With that said, and in fairness to Gervais, his argument focuses on only one of two conceptions of God. For instance, philosopher, Etienne Gilson, distinguishes between the God of philosophy and the God of faith in order to address the question to what extent are they the same. The question arises because even if you admit there is a rational, non-scientific argument for God’s existence and that much about what God is can be further ascertained through such reasoning, there is still the question as to whether this God, known through philosophical reasoning, is the same as the God of faith (and then of which faith?). St. Thomas Aquinas, the thirteen century theologian states, for instance, that while “there are some truths which the natural reason…is able to reach, some truths about God exceed all the ability of human reason.” This question is more of an issue for Christianity than it is for Judaism and Islam because of Christianity’s unique doctrines of the Trinity and Incarnation. St. Thomas argues, for example, that we can know philosophically not only that God exists but that God is one, pure spirit, eternal, perfect, omniscient, omnipotent, infinite, etc. The God of Christianity, however, is all these things, but is also three persons, Father, Son and Holy Ghost, the Son entering time and space through His incarnation as a human being, with all the limitations (except sin) that that entails. By borrowing from philosophy, theologians of the early Church were able to explain the Trinity and Incarnation in such a way as to narrow the gap between these two very different, if not entirely contradictory, notions of God (i.e. between God being one, yet three persons, infinite and spiritual, yet a finite human). Nevertheless, a gap between these two conceptions of God does still exists. To the extent there is such a gap, a belief in the existence of God as Christians understand Him ultimately requires that one go beyond the God of philosophy, knowable by reason, to the God of faith, the belief of which obviously requires faith. It is this God, the God of faith, that Gervais is concerned with in his article — his argument simply ignores the God of philosophy.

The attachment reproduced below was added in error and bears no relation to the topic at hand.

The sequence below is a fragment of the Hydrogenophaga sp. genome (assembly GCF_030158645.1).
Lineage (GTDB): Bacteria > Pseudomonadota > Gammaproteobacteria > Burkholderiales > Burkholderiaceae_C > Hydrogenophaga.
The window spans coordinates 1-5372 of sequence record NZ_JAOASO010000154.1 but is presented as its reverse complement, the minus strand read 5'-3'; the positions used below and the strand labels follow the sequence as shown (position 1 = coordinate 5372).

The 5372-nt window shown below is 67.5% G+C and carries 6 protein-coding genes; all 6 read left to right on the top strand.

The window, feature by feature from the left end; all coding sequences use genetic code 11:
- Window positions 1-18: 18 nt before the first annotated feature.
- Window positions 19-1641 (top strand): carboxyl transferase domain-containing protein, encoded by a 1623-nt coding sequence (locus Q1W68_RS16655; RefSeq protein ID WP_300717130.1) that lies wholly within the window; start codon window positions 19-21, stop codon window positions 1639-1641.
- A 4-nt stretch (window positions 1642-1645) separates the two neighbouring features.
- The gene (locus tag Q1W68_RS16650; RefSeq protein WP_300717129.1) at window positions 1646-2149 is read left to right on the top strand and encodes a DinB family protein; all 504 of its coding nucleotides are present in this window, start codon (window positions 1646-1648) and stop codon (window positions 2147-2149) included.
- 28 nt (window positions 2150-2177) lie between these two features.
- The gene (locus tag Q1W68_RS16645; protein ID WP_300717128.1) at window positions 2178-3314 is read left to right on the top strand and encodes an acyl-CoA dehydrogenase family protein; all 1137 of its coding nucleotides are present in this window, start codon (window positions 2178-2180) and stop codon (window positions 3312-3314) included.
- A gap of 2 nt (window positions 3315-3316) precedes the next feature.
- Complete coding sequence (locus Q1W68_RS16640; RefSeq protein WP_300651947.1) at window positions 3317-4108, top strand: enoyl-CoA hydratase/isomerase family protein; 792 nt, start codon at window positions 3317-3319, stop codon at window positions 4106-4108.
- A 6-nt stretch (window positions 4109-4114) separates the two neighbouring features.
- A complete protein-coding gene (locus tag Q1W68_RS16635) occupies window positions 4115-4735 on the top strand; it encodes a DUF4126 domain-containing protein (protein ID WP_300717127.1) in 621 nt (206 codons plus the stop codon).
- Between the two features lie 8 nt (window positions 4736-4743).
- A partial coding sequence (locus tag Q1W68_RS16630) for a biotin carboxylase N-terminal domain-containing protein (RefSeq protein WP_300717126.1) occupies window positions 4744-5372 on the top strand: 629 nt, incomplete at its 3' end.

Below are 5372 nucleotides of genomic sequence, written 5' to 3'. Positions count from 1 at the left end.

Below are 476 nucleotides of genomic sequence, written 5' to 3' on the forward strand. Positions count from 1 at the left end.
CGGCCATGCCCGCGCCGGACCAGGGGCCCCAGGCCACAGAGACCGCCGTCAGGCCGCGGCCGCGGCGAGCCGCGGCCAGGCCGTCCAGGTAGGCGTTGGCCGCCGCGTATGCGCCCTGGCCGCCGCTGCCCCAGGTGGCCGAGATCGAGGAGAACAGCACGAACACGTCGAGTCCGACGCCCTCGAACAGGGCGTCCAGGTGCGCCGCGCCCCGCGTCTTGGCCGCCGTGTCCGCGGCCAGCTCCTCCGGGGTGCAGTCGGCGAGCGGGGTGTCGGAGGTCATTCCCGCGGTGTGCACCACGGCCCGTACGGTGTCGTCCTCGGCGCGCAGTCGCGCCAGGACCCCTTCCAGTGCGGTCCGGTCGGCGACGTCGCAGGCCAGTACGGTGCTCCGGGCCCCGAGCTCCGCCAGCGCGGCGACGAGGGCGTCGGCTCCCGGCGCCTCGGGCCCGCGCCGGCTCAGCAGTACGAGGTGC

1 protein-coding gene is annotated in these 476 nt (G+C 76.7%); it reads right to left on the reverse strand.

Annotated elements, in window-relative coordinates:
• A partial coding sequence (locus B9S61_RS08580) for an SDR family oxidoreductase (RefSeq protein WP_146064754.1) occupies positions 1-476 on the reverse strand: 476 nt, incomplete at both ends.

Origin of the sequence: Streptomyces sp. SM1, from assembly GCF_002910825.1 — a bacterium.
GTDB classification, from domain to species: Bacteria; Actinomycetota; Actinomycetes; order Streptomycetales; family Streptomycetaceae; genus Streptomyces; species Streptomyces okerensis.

Given this distinction between the God of faith and the God of philosophy, Gervais is, on the one hand, wrong to assume that God doesn’t exist unless we can prove it through science. As discussed above, he would need to show first that we cannot know of God’s existence through non-scientific philosophical reasoning. For if we can, we can have rational, albeit non-scientific, knowledge of God’s existence. On the other hand, Gervais is right in a sense about the God of faith, which appears to be his exclusive focus. Neither science nor philosophy can definitively prove, for example, the existence of the much more complex and nuanced concept of the Christian God. So if Gervais requires a strictly rational foundation for belief in the existence of God, then he is right that we cannot know in a strictly rational way that the God of any particular faith exists. But granting this, the most that Gervais can conclude is that it is the God of faith, as opposed to the God of philosophy, that doesn’t exist.